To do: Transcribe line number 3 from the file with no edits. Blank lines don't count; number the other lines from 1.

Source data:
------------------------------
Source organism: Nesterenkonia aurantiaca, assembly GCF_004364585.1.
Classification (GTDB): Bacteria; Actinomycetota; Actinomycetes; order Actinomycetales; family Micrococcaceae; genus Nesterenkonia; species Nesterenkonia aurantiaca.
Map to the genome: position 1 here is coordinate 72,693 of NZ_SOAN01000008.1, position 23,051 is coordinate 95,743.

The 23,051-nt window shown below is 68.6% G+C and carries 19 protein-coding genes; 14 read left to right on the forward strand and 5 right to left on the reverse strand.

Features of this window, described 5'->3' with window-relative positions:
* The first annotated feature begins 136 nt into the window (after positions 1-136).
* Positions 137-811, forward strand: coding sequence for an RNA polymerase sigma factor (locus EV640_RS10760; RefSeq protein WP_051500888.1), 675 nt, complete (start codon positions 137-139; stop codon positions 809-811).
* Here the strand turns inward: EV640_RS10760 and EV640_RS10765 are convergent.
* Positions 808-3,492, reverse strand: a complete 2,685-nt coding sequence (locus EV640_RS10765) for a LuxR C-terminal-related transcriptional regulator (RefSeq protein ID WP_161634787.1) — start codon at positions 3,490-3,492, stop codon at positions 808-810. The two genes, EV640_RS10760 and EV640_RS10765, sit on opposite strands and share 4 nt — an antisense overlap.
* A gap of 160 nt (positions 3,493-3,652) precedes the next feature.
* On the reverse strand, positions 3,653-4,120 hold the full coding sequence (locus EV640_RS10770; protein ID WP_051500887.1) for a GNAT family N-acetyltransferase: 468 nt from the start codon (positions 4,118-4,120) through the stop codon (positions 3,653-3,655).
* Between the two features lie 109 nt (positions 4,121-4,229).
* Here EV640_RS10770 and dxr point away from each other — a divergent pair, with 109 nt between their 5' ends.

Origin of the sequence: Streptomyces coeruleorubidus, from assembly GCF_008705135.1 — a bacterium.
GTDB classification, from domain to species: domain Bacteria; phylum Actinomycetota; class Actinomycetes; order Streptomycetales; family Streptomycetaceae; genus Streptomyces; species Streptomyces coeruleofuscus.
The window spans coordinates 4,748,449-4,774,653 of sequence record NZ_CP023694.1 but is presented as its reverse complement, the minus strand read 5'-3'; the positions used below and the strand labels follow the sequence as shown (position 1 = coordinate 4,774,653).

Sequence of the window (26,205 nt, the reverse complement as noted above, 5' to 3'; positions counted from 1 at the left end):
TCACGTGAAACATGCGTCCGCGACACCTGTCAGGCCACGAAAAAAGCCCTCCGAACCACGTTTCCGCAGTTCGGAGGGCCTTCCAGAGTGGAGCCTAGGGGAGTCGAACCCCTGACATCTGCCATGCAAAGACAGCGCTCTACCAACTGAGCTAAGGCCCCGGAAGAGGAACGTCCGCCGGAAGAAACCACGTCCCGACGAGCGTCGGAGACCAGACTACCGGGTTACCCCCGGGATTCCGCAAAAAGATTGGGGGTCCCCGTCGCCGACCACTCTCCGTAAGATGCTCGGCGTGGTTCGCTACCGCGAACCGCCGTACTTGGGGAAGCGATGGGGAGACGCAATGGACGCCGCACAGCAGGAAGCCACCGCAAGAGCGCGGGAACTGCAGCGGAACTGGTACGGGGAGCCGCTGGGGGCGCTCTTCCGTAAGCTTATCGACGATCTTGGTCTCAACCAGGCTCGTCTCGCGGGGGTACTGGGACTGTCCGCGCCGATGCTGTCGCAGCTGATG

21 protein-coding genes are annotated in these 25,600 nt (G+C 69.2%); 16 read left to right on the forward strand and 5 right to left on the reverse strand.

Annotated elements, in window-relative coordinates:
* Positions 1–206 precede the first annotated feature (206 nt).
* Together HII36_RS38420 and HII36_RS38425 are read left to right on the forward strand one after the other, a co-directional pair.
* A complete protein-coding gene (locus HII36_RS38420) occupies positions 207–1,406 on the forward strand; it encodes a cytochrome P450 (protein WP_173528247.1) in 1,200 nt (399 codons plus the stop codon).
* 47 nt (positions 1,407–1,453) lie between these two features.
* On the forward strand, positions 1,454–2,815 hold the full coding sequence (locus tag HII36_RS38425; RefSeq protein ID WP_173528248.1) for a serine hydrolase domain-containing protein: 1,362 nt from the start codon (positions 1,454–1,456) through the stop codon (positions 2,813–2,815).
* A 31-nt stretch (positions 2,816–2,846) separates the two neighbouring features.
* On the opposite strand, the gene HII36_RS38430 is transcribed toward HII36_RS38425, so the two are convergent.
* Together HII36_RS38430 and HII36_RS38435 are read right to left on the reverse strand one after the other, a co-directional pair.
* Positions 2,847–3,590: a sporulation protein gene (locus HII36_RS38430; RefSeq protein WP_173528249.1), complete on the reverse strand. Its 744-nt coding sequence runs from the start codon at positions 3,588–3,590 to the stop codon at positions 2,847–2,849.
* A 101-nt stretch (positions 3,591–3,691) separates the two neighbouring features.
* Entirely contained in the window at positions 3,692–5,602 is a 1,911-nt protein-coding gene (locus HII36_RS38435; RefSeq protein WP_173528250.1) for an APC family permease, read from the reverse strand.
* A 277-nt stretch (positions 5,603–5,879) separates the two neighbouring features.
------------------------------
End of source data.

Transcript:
Map to the genome: position 1 here is coordinate 72,693 of NZ_SOAN01000008.1, position 23,051 is coordinate 95,743.